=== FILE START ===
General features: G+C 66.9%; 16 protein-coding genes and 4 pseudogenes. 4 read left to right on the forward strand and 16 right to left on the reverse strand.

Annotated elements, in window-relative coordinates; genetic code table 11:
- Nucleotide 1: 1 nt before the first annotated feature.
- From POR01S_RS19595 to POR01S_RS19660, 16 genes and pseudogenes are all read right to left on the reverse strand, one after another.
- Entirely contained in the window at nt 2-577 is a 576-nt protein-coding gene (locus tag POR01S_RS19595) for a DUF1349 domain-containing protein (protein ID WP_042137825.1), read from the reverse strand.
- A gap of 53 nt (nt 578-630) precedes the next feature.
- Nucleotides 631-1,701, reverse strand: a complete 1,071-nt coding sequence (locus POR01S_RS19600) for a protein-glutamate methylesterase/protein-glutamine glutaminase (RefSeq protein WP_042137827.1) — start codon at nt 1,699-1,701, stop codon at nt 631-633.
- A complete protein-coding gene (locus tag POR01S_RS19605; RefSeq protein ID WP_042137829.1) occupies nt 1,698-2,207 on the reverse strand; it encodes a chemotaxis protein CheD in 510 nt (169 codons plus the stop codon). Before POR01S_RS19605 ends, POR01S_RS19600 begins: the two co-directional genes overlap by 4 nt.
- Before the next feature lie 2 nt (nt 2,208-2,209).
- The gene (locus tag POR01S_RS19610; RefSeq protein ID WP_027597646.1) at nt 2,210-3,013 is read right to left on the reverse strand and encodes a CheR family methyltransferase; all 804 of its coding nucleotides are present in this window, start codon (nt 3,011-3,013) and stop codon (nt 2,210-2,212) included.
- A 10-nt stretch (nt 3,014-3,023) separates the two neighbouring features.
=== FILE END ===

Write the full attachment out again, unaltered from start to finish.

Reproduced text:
General features: G+C 66.9%; 16 protein-coding genes and 4 pseudogenes. 4 read left to right on the forward strand and 16 right to left on the reverse strand.

Annotated elements, in window-relative coordinates; genetic code table 11:
- Nucleotide 1: 1 nt before the first annotated feature.
- From POR01S_RS19595 to POR01S_RS19660, 16 genes and pseudogenes are all read right to left on the reverse strand, one after another.
- Entirely contained in the window at nt 2-577 is a 576-nt protein-coding gene (locus tag POR01S_RS19595) for a DUF1349 domain-containing protein (protein ID WP_042137825.1), read from the reverse strand.
- A gap of 53 nt (nt 578-630) precedes the next feature.
- Nucleotides 631-1,701, reverse strand: a complete 1,071-nt coding sequence (locus POR01S_RS19600) for a protein-glutamate methylesterase/protein-glutamine glutaminase (RefSeq protein WP_042137827.1) — start codon at nt 1,699-1,701, stop codon at nt 631-633.
- A complete protein-coding gene (locus tag POR01S_RS19605; RefSeq protein ID WP_042137829.1) occupies nt 1,698-2,207 on the reverse strand; it encodes a chemotaxis protein CheD in 510 nt (169 codons plus the stop codon). Before POR01S_RS19605 ends, POR01S_RS19600 begins: the two co-directional genes overlap by 4 nt.
- Before the next feature lie 2 nt (nt 2,208-2,209).
- The gene (locus tag POR01S_RS19610; RefSeq protein ID WP_027597646.1) at nt 2,210-3,013 is read right to left on the reverse strand and encodes a CheR family methyltransferase; all 804 of its coding nucleotides are present in this window, start codon (nt 3,011-3,013) and stop codon (nt 2,210-2,212) included.
- A 10-nt stretch (nt 3,014-3,023) separates the two neighbouring features.